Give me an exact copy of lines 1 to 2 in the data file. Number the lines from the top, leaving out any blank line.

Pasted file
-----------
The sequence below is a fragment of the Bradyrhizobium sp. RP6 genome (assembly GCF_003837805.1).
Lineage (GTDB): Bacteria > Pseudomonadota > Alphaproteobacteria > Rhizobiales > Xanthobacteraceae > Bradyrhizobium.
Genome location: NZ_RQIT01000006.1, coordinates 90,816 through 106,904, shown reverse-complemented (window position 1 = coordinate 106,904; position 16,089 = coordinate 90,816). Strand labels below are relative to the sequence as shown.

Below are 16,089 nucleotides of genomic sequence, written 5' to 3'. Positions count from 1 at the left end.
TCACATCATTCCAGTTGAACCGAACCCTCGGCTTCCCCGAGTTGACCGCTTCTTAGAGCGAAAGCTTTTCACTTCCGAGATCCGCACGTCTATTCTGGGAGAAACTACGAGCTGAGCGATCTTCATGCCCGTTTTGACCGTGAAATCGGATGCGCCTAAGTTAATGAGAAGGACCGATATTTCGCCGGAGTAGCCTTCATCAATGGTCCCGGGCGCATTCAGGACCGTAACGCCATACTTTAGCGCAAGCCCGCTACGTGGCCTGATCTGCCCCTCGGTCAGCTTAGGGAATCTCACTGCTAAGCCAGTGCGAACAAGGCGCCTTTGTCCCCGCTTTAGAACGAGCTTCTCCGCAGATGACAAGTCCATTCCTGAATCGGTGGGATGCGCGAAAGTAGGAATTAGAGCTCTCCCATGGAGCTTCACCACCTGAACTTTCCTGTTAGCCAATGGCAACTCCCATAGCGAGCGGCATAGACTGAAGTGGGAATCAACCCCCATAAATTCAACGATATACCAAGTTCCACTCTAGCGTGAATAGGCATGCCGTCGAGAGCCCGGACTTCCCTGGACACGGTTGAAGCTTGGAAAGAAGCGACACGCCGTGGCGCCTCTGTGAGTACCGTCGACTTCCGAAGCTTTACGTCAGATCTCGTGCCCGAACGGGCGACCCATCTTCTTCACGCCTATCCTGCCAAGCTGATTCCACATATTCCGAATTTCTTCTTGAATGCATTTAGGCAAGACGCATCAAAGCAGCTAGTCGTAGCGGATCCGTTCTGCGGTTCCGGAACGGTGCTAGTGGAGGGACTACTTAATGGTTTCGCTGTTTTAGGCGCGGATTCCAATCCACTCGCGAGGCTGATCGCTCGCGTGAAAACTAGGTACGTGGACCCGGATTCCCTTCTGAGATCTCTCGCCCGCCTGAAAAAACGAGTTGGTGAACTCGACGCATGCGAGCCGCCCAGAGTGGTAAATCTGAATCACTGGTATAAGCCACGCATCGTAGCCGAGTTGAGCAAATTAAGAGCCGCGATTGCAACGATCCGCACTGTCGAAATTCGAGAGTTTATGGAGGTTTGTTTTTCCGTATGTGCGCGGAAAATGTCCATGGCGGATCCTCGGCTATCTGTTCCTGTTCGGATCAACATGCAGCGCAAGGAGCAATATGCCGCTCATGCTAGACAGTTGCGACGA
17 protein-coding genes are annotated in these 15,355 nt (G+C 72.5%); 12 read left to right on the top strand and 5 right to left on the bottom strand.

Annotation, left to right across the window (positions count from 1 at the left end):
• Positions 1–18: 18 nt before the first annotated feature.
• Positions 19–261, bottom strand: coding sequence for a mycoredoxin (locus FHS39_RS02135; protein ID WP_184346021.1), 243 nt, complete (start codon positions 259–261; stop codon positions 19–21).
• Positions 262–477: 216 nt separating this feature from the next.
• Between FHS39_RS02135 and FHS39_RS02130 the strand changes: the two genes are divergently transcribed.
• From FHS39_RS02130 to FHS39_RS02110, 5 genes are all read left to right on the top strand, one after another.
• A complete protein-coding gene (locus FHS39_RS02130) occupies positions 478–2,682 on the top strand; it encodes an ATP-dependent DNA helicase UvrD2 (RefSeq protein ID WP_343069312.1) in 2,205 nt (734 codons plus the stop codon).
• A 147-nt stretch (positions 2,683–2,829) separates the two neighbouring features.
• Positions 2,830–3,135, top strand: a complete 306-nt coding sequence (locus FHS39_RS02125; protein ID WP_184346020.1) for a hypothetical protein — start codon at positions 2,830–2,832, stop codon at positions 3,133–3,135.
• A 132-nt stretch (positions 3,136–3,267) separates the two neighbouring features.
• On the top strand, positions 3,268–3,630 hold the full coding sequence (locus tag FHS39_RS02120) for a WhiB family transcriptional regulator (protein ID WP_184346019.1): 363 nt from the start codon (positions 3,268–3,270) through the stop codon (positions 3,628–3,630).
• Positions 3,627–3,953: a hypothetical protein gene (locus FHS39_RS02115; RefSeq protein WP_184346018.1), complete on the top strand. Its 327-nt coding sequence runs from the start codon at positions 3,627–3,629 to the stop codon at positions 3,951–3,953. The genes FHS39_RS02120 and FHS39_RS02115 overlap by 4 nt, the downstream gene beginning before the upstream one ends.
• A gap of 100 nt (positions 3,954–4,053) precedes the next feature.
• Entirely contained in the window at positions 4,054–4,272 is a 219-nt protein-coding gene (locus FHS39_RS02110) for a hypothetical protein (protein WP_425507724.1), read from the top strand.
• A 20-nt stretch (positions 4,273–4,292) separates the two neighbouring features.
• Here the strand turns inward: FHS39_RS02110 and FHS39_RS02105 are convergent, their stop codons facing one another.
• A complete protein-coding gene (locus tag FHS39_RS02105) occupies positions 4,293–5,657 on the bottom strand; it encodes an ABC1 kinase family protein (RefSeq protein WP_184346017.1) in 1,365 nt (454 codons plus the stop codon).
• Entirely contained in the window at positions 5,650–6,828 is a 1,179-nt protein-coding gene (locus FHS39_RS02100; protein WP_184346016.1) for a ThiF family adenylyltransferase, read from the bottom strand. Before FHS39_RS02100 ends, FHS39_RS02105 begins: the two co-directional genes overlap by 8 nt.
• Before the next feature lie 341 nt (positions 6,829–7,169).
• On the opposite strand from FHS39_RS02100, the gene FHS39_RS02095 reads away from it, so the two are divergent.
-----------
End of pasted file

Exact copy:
The sequence below is a fragment of the Bradyrhizobium sp. RP6 genome (assembly GCF_003837805.1).
Lineage (GTDB): Bacteria > Pseudomonadota > Alphaproteobacteria > Rhizobiales > Xanthobacteraceae > Bradyrhizobium.